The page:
If no phones are paired, the car kit automatically goes into pairing mode and talks you through the process. In my experience it was quick and simple to pair the iPhone and I wasn't prompted for a pin.

    The car kit supports pairing with and simultaneous connection to two phones. I don't have much cause to use this feature, but in my limited experience with both mine and my fiancÚ's iPhone connected it worked pretty seamlessly.

    Pairing a second phone, as well as changing the audio language and a few other settings, is accomplished by long pressing on the menu/voice control button to activate the simple but functional voice menu.

    While I've looked at it purely from the point of view of an iPhone 5 user, it would work equally well with an iPhone 3GS, 4 or 4S using a micro USB to Dock Connector adapter or, of course, with any Android, Windows Phone or BlackBerry provided they charge via micro USB.

    There is a refreshed Car Kit for iPhone 3GS, 4 and 4S which sports many of the same features as the car kit. As well as a passive Charger and Mount Kit which doesn't include bluetooth for those who aren't looking for an included car kit.

    There's also a version of both the Car Kit for Smartphone and refreshed Car Kit for iPhone that is compatible with ProClip mounts.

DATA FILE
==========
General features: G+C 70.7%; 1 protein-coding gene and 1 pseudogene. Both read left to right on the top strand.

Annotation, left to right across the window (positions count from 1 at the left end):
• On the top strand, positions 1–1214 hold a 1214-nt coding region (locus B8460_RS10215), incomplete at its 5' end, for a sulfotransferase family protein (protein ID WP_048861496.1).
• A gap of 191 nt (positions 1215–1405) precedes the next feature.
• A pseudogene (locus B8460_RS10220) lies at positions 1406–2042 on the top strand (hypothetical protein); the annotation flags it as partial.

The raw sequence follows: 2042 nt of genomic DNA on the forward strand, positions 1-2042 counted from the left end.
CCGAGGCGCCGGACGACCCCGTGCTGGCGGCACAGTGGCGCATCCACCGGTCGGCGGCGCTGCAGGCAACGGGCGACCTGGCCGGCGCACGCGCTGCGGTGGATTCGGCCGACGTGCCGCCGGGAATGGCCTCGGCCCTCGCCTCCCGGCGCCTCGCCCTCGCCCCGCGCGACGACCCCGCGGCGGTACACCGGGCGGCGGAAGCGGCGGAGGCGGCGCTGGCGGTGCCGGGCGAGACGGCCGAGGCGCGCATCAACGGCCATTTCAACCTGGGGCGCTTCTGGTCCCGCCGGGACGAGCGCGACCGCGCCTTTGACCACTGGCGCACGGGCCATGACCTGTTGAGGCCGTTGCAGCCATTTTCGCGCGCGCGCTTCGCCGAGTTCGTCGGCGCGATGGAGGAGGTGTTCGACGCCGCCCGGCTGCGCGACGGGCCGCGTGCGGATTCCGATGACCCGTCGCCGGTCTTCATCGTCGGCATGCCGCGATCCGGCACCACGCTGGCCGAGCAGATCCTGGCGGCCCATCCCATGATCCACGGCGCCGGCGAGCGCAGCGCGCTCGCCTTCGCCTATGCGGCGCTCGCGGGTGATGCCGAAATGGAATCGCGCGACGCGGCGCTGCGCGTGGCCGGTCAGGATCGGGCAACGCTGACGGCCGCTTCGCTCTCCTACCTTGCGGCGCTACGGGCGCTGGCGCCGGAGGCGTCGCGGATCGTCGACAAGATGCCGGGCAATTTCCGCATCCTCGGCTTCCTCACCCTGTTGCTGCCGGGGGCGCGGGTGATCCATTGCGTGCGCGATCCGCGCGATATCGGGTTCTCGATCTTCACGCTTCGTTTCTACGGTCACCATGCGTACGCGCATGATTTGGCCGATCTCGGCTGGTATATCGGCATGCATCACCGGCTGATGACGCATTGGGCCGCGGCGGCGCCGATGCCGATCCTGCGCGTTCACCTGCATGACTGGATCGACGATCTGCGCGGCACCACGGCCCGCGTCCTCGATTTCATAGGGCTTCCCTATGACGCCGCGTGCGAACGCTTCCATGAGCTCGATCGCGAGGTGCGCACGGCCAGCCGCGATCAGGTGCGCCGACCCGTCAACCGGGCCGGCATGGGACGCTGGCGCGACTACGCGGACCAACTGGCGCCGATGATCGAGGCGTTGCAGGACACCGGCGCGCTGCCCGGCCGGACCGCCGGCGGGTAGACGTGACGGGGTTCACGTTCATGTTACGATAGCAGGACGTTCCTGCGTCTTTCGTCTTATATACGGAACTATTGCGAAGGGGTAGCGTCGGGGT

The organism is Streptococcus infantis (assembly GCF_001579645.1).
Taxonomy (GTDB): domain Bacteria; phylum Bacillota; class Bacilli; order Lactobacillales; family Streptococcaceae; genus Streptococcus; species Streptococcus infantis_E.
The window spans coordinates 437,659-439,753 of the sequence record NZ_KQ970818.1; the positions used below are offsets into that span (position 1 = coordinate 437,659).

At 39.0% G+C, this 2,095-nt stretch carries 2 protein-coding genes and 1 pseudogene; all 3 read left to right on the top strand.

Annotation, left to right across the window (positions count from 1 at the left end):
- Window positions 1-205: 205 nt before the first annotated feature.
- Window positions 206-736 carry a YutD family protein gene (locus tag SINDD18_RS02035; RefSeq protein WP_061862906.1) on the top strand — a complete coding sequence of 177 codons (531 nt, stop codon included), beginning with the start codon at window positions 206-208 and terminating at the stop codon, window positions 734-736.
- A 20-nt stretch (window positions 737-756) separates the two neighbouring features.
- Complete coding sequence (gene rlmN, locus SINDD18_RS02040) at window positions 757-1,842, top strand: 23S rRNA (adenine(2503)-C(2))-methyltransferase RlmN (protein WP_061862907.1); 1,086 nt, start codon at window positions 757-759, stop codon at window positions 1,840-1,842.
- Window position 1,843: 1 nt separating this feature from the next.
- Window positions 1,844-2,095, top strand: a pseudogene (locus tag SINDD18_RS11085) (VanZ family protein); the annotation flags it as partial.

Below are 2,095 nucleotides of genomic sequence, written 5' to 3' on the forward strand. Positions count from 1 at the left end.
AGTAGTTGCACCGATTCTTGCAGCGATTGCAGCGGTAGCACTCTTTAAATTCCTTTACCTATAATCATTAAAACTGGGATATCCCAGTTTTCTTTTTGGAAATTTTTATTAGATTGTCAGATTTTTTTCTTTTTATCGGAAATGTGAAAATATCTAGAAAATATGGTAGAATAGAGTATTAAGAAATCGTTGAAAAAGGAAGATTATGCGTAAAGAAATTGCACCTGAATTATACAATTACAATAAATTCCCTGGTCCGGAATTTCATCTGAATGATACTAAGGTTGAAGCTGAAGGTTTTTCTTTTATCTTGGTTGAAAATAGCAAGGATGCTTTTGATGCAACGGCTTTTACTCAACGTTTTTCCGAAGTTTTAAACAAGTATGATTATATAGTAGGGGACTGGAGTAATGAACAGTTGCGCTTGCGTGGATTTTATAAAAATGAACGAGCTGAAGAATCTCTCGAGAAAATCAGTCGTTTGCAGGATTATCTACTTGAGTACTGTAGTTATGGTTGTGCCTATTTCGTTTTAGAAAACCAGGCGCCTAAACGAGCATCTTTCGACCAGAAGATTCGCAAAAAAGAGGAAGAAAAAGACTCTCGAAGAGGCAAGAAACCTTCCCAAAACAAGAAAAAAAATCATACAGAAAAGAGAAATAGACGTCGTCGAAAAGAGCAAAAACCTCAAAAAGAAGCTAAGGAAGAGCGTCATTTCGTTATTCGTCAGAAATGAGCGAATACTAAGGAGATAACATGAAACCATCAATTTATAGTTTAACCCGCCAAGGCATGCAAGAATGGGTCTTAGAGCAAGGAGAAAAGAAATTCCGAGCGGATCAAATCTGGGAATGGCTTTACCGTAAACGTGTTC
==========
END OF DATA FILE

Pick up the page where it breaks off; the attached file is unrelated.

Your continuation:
Since upgrading to an iPhone 5 late last year, I've been searching for the perfect in car mount and bluetooth car kit combo. I've tried both the Steelie and the Just Mobile Xtand Go in conjunction with a Belkin Air Cast Auto. While the TomTom Hands-free Car Kit for Smartphone isn't perfect, it comes pretty damn close and is a much better car kit than the Air Cast Auto. So much so that I picked one up for myself just before returning the review unit to TomTom.

    The TomTom Hands-free Car Kit for Smartphone retails for $149 and seems to be a little tricky to find at the moment. I bought mine from Harvey Norman but have seen it advertised in some Dick Smith and JB Hifi stores.

    By day Alec is a Cisco certified network engineer who deploys IP Telephony infrastructure from his trusty 2011 unibody MacBook Pro. By night he's an amateur technology pundit with an addiction to mobile phones who plays far too many video games. You can normally find him lurking on the forums (formerly thatfilthyspringbok), follow him on Twitter, Google+ or on his blog, Inane Geekery.

    His opinions are all his own and do not reflect those of MacTalk or his employer.